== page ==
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Located 76 km from Bangkok., Ayutthaya is an essential stop on a tour of the north of Thailand or an ideal day trip if your only destination is the capital.
It was founded in the year 1350 by the first monarch of the Uthong dynasty. Its delimitation by the confluence of the rivers Lopburi, Pa Sak and Chao Phraya, turn it into a strategic fluvial island protected from possible sieges. In the 14th century, in its heyday as the center of political and commercial power, it contained around 1 million inhabitants and 500 temples, but in 1767, after 33 kings had reigned, it was invaded, razed and burned by the Burmese army. Major Taksin moved the capital to the ancient city of Thonburi,on the west bank of the River Chao Phraya in what is today, Bangkok, and he then became known as King RamaI.
The Ayutthaya Historical Park, declared a World Heritage Site by UNESCO, includes the ruins of temples and stone palaces that were part of the city while it was the capital of the Kingdom of Siam.
It is popular to tour the city on a motorcycle, bike, tuk-tuk or on foot, but since the sights are spread around the city, the distance between makes it more advisable to use any of the vehicles mentioned.
Among the archaeological sites that are part of the historical site there are temples such as the Wat Phra Sri Samphet, which was part of the destroyed Grand Palace and exhibits three chedis Bells which contain the ashes of three kings; the Wat Phra Mongkol Bopith, next to the previous one, which houses one of the largest Buddhas in the country and Wat Yai Chaya Mongkhol,which features a great stupa of 62 metres in height and a huge Reclining Buddha, clothed in a yellow coat and dozens of small Buddhas, arranged in a row in order to protect the temple. There is also Wat Chaiwatthanaram, further away from the rest and in a fantastic state of preservation, with a certain resemblance to the Angkor Wat of Cambodia, built in a Khmer style; Wat Maha That or Temple of the Buddha Head, the most internationally known for the famous decapitated head of Buddha enclosed between the roots of a fig tree. Some theories attribute this strange sight to the years of abandonment or to an attempted robbery; Wat Ratchaburana, with two huge towers and a crypt; Wat Lokayasutharam Sutha, which without much relevance in its architectural concept for the state of its foundations, stands out for the colossal Reclining Buddha of 42 by 8 metres; and Wat Phanam Choeng, with a beautiful statue of Buddha sitting 19 metres high from whose eyes, the legend says, tears flowed on the day of the devastation of the city.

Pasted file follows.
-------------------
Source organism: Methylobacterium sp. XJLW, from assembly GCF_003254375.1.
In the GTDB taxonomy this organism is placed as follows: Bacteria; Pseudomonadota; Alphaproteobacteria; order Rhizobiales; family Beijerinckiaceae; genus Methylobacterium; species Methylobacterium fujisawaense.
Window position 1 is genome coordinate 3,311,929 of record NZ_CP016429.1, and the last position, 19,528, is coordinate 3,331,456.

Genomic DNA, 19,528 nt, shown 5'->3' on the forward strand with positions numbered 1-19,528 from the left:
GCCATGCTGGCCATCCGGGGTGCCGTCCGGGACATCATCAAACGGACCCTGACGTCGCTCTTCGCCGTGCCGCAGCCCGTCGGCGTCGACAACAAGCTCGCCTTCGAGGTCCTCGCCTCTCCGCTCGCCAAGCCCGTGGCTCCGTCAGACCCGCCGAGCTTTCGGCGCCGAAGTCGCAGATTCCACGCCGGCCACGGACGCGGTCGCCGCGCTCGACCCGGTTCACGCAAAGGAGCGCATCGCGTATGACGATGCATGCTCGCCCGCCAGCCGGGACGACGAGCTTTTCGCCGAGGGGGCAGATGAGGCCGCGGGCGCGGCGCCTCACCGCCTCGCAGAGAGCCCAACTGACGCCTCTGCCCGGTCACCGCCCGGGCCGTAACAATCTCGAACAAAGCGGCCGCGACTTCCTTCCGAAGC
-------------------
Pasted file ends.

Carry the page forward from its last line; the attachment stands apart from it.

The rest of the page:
The Bang Pa In Summer Palace, located on the banks of the Chao Phraya in a small village a few kilometres south of the historic park, is open to the public since the royal family uses it very sporadically. Built in 1632 and remodeled in 1889, the complex reflects a certain European influence and encompasses spacious and well-tended green areas with curious shrubs arranged in the shape of an elephant, a Chinese-style royal palace, a throne room, the royal residence, the Ho Withun Thasana and the Divine Seat of Personal Liberty, a beautiful pavilion sits in the middle of the pond.
In the new city of Ayutthaya you can visit the National Museum of Chao Sam Phraya, a modern exhibition that houses 2,400 pieces found among the ruins of the old city and unearthed during excavations such as sculptures, paintings, doors, panels, ceramics or jewelry.
A building located at the foot of the river, which contrasts with the Siamese aesthetic, is the Catholic Church of San José, the first place of worship of the mission, founded in the seventeenth century by French missonaries on land granted by the king.
If you want to witness the hustle and bustle of the city, you can visit the floating market on the outskirts Klong Sa Bua for a pleasant ride through the canals in traditional canoes, surrounded by the ancient Kingdom of Siam or immerse yourself in the fun atmosphere of the night markets of Haw Raw on the banks of Chao Phraya or Bang Lan, where it is possible to buy a wide variety of items and enjoy good food thanks to the wide range of cuisine.
Ayutthaya is an essential destination to visit to understand the history of Thailand. Here you can witness the country’s immense history and immerse yourself in the history and culture of a great kingdom. A holiday to Thailand is incomplete without contemplating the wonder of these ancient temples and ruins.
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